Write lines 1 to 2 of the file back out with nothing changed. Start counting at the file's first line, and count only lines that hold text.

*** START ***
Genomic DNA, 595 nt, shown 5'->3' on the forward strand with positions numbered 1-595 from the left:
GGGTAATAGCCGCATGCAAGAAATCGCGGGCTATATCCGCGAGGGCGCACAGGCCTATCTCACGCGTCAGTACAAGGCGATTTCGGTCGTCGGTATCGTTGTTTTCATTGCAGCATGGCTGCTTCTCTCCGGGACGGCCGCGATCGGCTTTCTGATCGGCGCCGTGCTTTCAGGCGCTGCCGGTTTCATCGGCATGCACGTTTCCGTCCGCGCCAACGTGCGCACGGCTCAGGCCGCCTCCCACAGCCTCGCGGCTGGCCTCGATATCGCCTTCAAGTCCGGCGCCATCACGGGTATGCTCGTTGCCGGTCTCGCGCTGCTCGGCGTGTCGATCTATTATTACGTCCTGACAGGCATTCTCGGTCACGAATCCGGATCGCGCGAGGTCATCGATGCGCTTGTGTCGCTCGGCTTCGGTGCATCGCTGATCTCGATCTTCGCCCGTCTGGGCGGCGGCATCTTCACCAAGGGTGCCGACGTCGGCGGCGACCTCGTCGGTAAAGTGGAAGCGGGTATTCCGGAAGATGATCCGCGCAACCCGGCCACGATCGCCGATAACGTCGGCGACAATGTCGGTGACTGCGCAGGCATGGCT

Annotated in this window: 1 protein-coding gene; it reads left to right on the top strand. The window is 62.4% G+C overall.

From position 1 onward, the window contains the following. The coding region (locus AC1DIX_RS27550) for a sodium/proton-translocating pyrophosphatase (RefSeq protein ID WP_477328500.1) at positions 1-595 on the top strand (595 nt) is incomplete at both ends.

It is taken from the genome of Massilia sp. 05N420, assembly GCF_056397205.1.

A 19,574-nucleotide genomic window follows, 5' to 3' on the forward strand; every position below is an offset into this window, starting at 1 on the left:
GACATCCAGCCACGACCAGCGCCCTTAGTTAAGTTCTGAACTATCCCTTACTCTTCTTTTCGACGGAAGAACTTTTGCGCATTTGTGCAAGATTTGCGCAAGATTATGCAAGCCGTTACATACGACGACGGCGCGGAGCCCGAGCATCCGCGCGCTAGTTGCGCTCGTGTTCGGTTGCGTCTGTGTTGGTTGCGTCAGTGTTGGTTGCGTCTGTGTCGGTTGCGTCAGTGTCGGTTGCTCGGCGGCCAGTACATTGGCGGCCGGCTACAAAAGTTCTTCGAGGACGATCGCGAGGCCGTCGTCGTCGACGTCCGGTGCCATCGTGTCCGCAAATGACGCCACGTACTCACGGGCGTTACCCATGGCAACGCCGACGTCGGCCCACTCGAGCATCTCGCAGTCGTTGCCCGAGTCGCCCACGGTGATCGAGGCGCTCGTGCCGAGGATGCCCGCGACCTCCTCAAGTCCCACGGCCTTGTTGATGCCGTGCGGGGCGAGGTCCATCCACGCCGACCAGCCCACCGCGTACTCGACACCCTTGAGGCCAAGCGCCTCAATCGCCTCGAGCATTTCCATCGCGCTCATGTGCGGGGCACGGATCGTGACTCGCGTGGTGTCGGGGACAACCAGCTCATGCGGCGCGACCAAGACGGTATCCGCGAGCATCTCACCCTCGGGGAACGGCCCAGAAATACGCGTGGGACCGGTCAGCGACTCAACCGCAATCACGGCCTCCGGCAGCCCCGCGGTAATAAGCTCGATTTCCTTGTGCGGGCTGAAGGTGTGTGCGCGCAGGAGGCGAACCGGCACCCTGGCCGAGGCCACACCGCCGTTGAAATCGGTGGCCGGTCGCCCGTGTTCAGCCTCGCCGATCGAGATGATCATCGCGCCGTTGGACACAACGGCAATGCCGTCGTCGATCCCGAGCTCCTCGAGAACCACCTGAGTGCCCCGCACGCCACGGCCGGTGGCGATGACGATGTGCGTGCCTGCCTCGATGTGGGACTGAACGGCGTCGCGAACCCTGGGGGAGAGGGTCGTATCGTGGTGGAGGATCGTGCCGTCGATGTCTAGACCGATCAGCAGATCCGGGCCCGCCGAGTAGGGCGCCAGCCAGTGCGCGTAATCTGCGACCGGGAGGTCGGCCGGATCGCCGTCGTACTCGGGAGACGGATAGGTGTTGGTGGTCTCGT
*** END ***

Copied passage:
Genomic DNA, 595 nt, shown 5'->3' on the forward strand with positions numbered 1-595 from the left:
GGGTAATAGCCGCATGCAAGAAATCGCGGGCTATATCCGCGAGGGCGCACAGGCCTATCTCACGCGTCAGTACAAGGCGATTTCGGTCGTCGGTATCGTTGTTTTCATTGCAGCATGGCTGCTTCTCTCCGGGACGGCCGCGATCGGCTTTCTGATCGGCGCCGTGCTTTCAGGCGCTGCCGGTTTCATCGGCATGCACGTTTCCGTCCGCGCCAACGTGCGCACGGCTCAGGCCGCCTCCCACAGCCTCGCGGCTGGCCTCGATATCGCCTTCAAGTCCGGCGCCATCACGGGTATGCTCGTTGCCGGTCTCGCGCTGCTCGGCGTGTCGATCTATTATTACGTCCTGACAGGCATTCTCGGTCACGAATCCGGATCGCGCGAGGTCATCGATGCGCTTGTGTCGCTCGGCTTCGGTGCATCGCTGATCTCGATCTTCGCCCGTCTGGGCGGCGGCATCTTCACCAAGGGTGCCGACGTCGGCGGCGACCTCGTCGGTAAAGTGGAAGCGGGTATTCCGGAAGATGATCCGCGCAACCCGGCCACGATCGCCGATAACGTCGGCGACAATGTCGGTGACTGCGCAGGCATGGCT